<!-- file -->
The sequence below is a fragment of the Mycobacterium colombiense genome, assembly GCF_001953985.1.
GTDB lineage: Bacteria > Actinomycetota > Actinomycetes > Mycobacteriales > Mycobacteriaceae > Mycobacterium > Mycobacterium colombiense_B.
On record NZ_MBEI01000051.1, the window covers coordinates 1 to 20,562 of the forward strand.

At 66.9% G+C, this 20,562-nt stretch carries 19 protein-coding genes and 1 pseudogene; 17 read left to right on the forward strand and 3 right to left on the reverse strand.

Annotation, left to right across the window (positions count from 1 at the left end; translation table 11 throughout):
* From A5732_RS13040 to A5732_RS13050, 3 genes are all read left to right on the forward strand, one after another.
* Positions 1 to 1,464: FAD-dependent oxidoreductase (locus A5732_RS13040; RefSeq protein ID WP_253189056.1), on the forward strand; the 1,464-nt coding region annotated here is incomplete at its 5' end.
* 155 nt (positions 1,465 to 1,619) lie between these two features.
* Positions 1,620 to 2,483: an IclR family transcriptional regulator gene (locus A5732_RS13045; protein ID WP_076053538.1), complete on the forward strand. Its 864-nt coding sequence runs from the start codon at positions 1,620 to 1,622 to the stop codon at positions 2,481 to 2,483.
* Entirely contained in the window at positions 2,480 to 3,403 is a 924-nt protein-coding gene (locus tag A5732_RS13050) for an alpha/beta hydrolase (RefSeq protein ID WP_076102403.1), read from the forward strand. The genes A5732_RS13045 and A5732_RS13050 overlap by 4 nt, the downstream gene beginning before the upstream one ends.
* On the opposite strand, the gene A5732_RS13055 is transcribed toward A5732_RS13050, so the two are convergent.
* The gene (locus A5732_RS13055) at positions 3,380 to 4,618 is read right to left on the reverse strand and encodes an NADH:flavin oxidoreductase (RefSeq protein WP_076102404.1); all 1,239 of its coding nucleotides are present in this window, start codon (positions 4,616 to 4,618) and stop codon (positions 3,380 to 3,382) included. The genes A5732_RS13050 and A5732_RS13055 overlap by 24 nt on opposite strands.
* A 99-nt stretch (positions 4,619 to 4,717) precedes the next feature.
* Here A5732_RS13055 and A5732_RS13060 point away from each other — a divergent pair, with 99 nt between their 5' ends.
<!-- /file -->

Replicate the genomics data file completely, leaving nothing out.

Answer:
The sequence below is a fragment of the Mycobacterium colombiense genome, assembly GCF_001953985.1.
GTDB lineage: Bacteria > Actinomycetota > Actinomycetes > Mycobacteriales > Mycobacteriaceae > Mycobacterium > Mycobacterium colombiense_B.
On record NZ_MBEI01000051.1, the window covers coordinates 1 to 20,562 of the forward strand.

At 66.9% G+C, this 20,562-nt stretch carries 19 protein-coding genes and 1 pseudogene; 17 read left to right on the forward strand and 3 right to left on the reverse strand.

Annotation, left to right across the window (positions count from 1 at the left end; translation table 11 throughout):
* From A5732_RS13040 to A5732_RS13050, 3 genes are all read left to right on the forward strand, one after another.
* Positions 1 to 1,464: FAD-dependent oxidoreductase (locus A5732_RS13040; RefSeq protein ID WP_253189056.1), on the forward strand; the 1,464-nt coding region annotated here is incomplete at its 5' end.
* 155 nt (positions 1,465 to 1,619) lie between these two features.
* Positions 1,620 to 2,483: an IclR family transcriptional regulator gene (locus A5732_RS13045; protein ID WP_076053538.1), complete on the forward strand. Its 864-nt coding sequence runs from the start codon at positions 1,620 to 1,622 to the stop codon at positions 2,481 to 2,483.
* Entirely contained in the window at positions 2,480 to 3,403 is a 924-nt protein-coding gene (locus tag A5732_RS13050) for an alpha/beta hydrolase (RefSeq protein ID WP_076102403.1), read from the forward strand. The genes A5732_RS13045 and A5732_RS13050 overlap by 4 nt, the downstream gene beginning before the upstream one ends.
* On the opposite strand, the gene A5732_RS13055 is transcribed toward A5732_RS13050, so the two are convergent.
* The gene (locus A5732_RS13055) at positions 3,380 to 4,618 is read right to left on the reverse strand and encodes an NADH:flavin oxidoreductase (RefSeq protein WP_076102404.1); all 1,239 of its coding nucleotides are present in this window, start codon (positions 4,616 to 4,618) and stop codon (positions 3,380 to 3,382) included. The genes A5732_RS13050 and A5732_RS13055 overlap by 24 nt on opposite strands.
* A 99-nt stretch (positions 4,619 to 4,717) precedes the next feature.
* Here A5732_RS13055 and A5732_RS13060 point away from each other — a divergent pair, with 99 nt between their 5' ends.